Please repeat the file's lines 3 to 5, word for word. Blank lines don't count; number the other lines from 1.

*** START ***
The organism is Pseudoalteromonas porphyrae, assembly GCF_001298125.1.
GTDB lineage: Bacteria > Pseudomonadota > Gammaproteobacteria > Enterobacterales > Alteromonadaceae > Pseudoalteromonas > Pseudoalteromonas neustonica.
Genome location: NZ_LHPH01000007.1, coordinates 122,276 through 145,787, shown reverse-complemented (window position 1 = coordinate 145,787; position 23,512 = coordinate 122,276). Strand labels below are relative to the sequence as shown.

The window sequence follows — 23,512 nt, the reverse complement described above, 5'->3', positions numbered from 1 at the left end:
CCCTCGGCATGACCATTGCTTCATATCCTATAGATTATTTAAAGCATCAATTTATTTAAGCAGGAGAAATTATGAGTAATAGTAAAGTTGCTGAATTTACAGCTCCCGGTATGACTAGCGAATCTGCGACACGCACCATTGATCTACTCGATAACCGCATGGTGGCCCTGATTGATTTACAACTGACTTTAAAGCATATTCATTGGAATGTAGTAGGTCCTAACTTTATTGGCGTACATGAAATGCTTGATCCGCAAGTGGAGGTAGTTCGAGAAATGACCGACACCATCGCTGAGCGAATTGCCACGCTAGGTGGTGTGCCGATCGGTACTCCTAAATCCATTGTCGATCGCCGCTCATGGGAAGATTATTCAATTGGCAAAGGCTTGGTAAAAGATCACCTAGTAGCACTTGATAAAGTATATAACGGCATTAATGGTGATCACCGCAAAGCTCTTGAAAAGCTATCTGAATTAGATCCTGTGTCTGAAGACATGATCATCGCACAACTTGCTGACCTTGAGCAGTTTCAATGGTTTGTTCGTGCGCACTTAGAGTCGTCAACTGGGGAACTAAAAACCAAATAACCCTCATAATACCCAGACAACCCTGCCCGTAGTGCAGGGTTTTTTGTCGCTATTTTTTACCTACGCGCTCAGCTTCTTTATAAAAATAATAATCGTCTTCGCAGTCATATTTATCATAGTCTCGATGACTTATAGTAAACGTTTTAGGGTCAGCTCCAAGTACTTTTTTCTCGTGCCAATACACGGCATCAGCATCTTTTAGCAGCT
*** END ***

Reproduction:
Genome location: NZ_LHPH01000007.1, coordinates 122,276 through 145,787, shown reverse-complemented (window position 1 = coordinate 145,787; position 23,512 = coordinate 122,276). Strand labels below are relative to the sequence as shown.

The window sequence follows — 23,512 nt, the reverse complement described above, 5'->3', positions numbered from 1 at the left end:
CCCTCGGCATGACCATTGCTTCATATCCTATAGATTATTTAAAGCATCAATTTATTTAAGCAGGAGAAATTATGAGTAATAGTAAAGTTGCTGAATTTACAGCTCCCGGTATGACTAGCGAATCTGCGACACGCACCATTGATCTACTCGATAACCGCATGGTGGCCCTGATTGATTTACAACTGACTTTAAAGCATATTCATTGGAATGTAGTAGGTCCTAACTTTATTGGCGTACATGAAATGCTTGATCCGCAAGTGGAGGTAGTTCGAGAAATGACCGACACCATCGCTGAGCGAATTGCCACGCTAGGTGGTGTGCCGATCGGTACTCCTAAATCCATTGTCGATCGCCGCTCATGGGAAGATTATTCAATTGGCAAAGGCTTGGTAAAAGATCACCTAGTAGCACTTGATAAAGTATATAACGGCATTAATGGTGATCACCGCAAAGCTCTTGAAAAGCTATCTGAATTAGATCCTGTGTCTGAAGACATGATCATCGCACAACTTGCTGACCTTGAGCAGTTTCAATGGTTTGTTCGTGCGCACTTAGAGTCGTCAACTGGGGAACTAAAAACCAAATAACCCTCATAATACCCAGACAACCCTGCCCGTAGTGCAGGGTTTTTTGTCGCTATTTTTTACCTACGCGCTCAGCTTCTTTATAAAAATAATAATCGTCTTCGCAGTCATATTTATCATAGTCTCGATGACTTATAGTAAACGTTTTAGGGTCAGCTCCAAGTACTTTTTTCTCGTGCCAATACACGGCATCAGCATCTTTTAGCAGCT